A man who pleaded guilty to murder after firing an assault rifle into a crowd of mourners two years ago spoke at length publicly Wednesday for the first time since his arrest, expressing remorse for his role in a string of shootings that left five dead in the District.
“I played a major part in what was done,” Nathaniel Simms said during testimony in D.C. Superior Court. “I’m looking to spend the rest, if not all, of my life in jail. To expect any less would be dumb and naive.”
Simms, 28, was arrested in the aftermath of a drive-by shooting on March 30, 2010, that capped eight days of violence in the city. Originally charged with first-degree murder, he pleaded guilty a month later to five counts of second-degree murder and two counts of conspiracy to commit murder, and agreed to testify against five other men.
The trial of those men — Sanquan Carter, 21; Orlando Carter, 22; Jeffrey Best, 23; Robert Bost, 23; and Lamar Williams, 23 — on first-degree murder and other charges is now in its third week.
Simms faces at least 25 years in prison and could spend the rest of his life behind bars. On Wednesday, he told Assistant U.S. Attorney Michael Brittin he agreed to testify to take responsibility for his actions, not to curry favor with prosecutors or the judge who will sentence him.
“I knew what I did was wrong,” Simms said on the stand, his voice cracking. “Every night, it’s all I really think about.”
Speaking deliberately, Simms displayed little emotion as he recounted the early hours of March 22, 2010, when, he and prosecutors say, a bracelet belonging to Sanquan Carter disappeared at a party in the 1300 block of Alabama Avenue SE.
The shooting that resulted left Jordan Howe, 20, dead and two others injured, authorities say. Simms and four of the other defendants were allegedly involved in two other shootings eight days later: One left 17-year-old Tavon Nelson dead and the second, minutes later, killed three more.
In court Wednesday, Brittin asked Simms if he knew the names of the three people who died in the final shooting along South Capitol Street in Southeast. Simms admitted to opening fire on a crowd — many had attended Howe’s funeral earlier in the day — with an AK-47-style assault rifle from a moving minivan.
Simms recited them: Brishell Jones, 16, DeVaughn Boyd, 18, and William Jones III, 19. Brishell’s mother rushed from the courtroom as he did.
Hours before the March 22 shooting, Simms testified, he was gambling with Best and Orlando Carter. As he drove them home, Carter’s cellphone rang: It was his brother Sanquan, who said that his gold-colored bracelet had been stolen while he was at the Alabama Avenue party.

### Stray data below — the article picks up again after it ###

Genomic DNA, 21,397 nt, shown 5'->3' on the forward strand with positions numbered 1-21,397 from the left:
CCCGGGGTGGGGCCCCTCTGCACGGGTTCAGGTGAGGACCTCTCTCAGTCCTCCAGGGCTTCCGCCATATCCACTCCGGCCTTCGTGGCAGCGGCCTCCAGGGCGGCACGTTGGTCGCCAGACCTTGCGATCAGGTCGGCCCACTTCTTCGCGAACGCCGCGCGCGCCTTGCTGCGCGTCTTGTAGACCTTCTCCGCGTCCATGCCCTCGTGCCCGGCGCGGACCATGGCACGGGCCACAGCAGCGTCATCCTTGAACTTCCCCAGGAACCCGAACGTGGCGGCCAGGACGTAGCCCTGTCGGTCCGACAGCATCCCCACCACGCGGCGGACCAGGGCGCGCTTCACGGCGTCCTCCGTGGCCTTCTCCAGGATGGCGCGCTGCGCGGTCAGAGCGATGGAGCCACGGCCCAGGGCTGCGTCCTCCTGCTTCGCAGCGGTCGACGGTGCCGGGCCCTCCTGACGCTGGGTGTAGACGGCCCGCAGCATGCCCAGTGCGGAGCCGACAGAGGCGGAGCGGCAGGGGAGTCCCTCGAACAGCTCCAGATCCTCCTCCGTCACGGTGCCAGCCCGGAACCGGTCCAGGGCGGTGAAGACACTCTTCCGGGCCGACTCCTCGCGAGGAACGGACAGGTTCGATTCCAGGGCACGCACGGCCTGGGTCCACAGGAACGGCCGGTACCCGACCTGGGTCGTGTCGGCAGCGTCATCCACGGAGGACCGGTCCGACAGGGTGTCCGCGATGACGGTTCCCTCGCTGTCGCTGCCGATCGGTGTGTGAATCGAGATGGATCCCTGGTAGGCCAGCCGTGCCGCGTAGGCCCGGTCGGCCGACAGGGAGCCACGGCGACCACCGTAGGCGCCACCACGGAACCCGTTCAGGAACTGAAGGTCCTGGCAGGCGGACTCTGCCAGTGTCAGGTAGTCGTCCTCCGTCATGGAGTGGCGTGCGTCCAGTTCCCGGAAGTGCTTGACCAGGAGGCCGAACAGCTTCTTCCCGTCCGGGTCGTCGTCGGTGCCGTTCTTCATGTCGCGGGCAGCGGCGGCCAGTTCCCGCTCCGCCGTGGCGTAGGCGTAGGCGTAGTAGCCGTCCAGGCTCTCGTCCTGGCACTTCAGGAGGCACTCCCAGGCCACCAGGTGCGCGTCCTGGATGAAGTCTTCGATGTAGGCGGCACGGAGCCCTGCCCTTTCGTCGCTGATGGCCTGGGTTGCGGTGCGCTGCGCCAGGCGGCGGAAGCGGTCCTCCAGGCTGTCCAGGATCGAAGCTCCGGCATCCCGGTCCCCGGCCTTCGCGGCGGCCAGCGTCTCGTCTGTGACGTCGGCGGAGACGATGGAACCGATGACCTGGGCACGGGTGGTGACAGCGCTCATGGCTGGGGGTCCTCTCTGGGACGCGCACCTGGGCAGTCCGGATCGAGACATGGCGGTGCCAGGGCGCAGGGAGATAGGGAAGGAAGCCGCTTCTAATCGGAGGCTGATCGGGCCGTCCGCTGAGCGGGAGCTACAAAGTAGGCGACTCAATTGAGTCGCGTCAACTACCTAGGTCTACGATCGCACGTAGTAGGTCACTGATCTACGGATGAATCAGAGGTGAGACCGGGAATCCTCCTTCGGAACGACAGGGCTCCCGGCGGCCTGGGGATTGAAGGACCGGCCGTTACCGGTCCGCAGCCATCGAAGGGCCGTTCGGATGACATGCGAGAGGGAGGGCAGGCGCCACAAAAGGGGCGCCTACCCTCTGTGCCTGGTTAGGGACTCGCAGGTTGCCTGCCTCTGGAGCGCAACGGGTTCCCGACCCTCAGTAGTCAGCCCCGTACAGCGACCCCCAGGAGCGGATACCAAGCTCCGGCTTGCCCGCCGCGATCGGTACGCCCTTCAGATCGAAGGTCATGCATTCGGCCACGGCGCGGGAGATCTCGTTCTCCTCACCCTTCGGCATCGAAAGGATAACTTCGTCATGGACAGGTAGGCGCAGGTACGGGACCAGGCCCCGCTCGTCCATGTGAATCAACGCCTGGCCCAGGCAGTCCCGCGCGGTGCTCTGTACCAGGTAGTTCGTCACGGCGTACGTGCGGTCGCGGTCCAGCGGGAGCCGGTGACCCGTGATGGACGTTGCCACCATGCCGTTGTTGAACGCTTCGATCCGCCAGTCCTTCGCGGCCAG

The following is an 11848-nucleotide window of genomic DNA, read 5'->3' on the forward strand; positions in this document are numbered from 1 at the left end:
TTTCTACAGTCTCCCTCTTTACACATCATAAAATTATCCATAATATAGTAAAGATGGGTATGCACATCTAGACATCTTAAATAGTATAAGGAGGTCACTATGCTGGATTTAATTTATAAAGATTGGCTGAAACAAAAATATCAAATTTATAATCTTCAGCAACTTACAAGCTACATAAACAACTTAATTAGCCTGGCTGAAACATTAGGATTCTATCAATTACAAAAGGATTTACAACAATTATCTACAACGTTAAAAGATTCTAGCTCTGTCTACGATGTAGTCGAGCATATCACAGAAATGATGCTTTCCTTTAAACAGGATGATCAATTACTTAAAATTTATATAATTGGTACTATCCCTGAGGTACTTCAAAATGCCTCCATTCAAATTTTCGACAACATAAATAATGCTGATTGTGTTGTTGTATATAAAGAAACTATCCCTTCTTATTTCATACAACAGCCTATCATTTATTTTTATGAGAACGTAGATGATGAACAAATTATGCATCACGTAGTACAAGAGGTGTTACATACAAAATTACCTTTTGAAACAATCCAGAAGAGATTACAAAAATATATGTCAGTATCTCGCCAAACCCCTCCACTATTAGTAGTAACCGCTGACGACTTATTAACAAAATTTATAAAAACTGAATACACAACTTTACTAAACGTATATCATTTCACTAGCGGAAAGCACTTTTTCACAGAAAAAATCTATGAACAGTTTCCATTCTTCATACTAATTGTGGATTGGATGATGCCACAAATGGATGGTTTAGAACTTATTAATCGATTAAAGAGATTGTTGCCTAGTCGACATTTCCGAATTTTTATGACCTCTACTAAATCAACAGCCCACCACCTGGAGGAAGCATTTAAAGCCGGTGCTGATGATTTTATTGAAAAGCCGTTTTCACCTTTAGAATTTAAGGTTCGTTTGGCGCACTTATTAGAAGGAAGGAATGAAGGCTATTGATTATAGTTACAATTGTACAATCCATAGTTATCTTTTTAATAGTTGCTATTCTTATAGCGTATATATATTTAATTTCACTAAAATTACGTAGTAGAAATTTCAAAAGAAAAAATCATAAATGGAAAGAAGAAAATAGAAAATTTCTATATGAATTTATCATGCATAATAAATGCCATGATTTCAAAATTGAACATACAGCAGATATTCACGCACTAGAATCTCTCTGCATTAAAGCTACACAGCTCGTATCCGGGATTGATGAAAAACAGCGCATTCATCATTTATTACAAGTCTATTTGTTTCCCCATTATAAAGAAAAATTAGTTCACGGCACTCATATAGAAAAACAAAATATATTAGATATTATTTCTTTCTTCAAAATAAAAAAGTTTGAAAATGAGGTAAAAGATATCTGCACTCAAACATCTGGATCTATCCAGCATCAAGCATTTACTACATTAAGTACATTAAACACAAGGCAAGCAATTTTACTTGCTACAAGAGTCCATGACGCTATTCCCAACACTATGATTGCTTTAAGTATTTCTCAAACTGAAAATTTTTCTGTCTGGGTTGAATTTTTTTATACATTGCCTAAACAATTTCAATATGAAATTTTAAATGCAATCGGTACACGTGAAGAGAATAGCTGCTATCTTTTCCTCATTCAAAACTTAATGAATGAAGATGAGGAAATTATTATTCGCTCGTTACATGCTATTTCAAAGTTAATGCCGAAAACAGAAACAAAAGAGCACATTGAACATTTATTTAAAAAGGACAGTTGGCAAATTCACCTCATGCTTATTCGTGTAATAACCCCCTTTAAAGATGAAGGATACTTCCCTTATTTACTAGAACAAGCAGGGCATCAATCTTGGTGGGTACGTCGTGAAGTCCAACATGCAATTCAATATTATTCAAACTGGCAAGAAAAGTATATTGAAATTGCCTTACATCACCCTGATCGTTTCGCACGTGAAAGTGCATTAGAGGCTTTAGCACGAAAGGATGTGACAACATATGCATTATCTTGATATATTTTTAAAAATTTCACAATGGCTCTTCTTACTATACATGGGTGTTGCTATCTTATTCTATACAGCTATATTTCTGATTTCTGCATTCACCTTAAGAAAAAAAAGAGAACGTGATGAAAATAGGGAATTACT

Simms said Orlando Carter took the wheel and drove to the home of a woman said to be Carter’s “godmother.” He went to the door, Simms said, and then returned with the assault rifle inside his coat.
Brittin held up the rifle, a brown leather shoulder strap dangling from it, in the courtroom. Some of the victims’ family members ran weeping from the room when they saw it.
Orlando Carter then drove to Williams’s home, Simms said, where Williams produced a pump-action shotgun and a .380 semiautomatic handgun.
“They robbed my little brother. They gonna see,” Simms said Orlando Carter told Williams before they left him. Best jumped back and forth in the back seat, yelling “I love this [expletive]. I love this [expletive],” Simms said.
When they arrived at the Alabama Avenue apartment building, Simms said, Orlando Carter ordered him into the driver’s seat. “Orlando was heated and mad,” Simms said.
Best’s mood had evidently changed: “Jeff was calm and chill,” Simms said.
Simms said he knew what would follow. “I knew if we ran into who we were looking for, someone would get shot or possibly killed,” he said.
From inside the car, Simms said, he saw Sanquan Carter pat down several people standing outside the apartment building. Then, Simms said, Sanquan Carter grabbed the .380 handgun, Orlando Carter wielded the assault rifle and Best took the shotgun, and they began shooting.
Sanquan Carter was the first to fire, Simms said. “I heard a lot of shots and saw smoke coming off the building,” he said.
Simms said that he had had long friendships with the five defendants, who he said were neighborhood friends. He had known some since 2003, and Brittin showed photographs of Simms and several of the men drinking and flashing neighborhood signs at nightclubs. In one photograph, some stood alongside Simms in front of a poster for the 1983 Al Pacino gangster movie “Scarface.”
As Simms talked, the five men watched emotionless from seats behind their attorneys — and flanked by federal marshals — from the other side of the courtroom.
Simms testified for about two hours Wednesday. He is expected to continue Thursday.